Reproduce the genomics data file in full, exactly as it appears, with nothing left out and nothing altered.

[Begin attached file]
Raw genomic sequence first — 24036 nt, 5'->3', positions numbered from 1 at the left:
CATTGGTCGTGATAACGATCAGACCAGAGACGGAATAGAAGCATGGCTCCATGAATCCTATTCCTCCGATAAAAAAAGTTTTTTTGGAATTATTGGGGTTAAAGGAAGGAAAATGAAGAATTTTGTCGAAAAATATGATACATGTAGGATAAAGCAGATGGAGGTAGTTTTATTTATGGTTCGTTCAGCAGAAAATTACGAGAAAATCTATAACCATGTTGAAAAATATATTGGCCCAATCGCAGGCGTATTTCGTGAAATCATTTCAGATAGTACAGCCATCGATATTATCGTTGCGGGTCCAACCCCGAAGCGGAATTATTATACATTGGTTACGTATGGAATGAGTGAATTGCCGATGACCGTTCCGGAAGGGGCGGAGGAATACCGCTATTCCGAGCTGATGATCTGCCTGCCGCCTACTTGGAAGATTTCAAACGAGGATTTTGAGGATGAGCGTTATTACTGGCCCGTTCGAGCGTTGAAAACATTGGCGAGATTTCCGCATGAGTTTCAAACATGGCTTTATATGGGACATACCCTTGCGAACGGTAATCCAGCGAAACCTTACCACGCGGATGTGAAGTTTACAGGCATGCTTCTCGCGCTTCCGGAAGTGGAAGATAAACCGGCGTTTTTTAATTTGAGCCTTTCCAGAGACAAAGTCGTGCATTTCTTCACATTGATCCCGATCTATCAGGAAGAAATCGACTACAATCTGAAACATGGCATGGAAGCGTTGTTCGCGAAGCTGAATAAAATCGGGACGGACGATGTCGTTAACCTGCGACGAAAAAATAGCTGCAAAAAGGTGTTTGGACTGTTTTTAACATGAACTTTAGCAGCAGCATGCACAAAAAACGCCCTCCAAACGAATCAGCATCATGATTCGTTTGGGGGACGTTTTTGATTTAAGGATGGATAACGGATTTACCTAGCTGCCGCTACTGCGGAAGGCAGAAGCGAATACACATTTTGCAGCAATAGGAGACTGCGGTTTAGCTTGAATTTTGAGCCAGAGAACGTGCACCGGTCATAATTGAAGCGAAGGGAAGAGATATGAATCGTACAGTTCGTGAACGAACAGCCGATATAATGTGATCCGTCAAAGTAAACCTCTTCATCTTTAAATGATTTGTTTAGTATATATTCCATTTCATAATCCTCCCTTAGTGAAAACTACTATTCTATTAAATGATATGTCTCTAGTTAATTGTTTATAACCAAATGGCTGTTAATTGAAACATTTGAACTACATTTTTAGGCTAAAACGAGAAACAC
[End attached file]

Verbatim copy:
Raw genomic sequence first — 24036 nt, 5'->3', positions numbered from 1 at the left:
CATTGGTCGTGATAACGATCAGACCAGAGACGGAATAGAAGCATGGCTCCATGAATCCTATTCCTCCGATAAAAAAAGTTTTTTTGGAATTATTGGGGTTAAAGGAAGGAAAATGAAGAATTTTGTCGAAAAATATGATACATGTAGGATAAAGCAGATGGAGGTAGTTTTATTTATGGTTCGTTCAGCAGAAAATTACGAGAAAATCTATAACCATGTTGAAAAATATATTGGCCCAATCGCAGGCGTATTTCGTGAAATCATTTCAGATAGTACAGCCATCGATATTATCGTTGCGGGTCCAACCCCGAAGCGGAATTATTATACATTGGTTACGTATGGAATGAGTGAATTGCCGATGACCGTTCCGGAAGGGGCGGAGGAATACCGCTATTCCGAGCTGATGATCTGCCTGCCGCCTACTTGGAAGATTTCAAACGAGGATTTTGAGGATGAGCGTTATTACTGGCCCGTTCGAGCGTTGAAAACATTGGCGAGATTTCCGCATGAGTTTCAAACATGGCTTTATATGGGACATACCCTTGCGAACGGTAATCCAGCGAAACCTTACCACGCGGATGTGAAGTTTACAGGCATGCTTCTCGCGCTTCCGGAAGTGGAAGATAAACCGGCGTTTTTTAATTTGAGCCTTTCCAGAGACAAAGTCGTGCATTTCTTCACATTGATCCCGATCTATCAGGAAGAAATCGACTACAATCTGAAACATGGCATGGAAGCGTTGTTCGCGAAGCTGAATAAAATCGGGACGGACGATGTCGTTAACCTGCGACGAAAAAATAGCTGCAAAAAGGTGTTTGGACTGTTTTTAACATGAACTTTAGCAGCAGCATGCACAAAAAACGCCCTCCAAACGAATCAGCATCATGATTCGTTTGGGGGACGTTTTTGATTTAAGGATGGATAACGGATTTACCTAGCTGCCGCTACTGCGGAAGGCAGAAGCGAATACACATTTTGCAGCAATAGGAGACTGCGGTTTAGCTTGAATTTTGAGCCAGAGAACGTGCACCGGTCATAATTGAAGCGAAGGGAAGAGATATGAATCGTACAGTTCGTGAACGAACAGCCGATATAATGTGATCCGTCAAAGTAAACCTCTTCATCTTTAAATGATTTGTTTAGTATATATTCCATTTCATAATCCTCCCTTAGTGAAAACTACTATTCTATTAAATGATATGTCTCTAGTTAATTGTTTATAACCAAATGGCTGTTAATTGAAACATTTGAACTACATTTTTAGGCTAAAACGAGAAACAC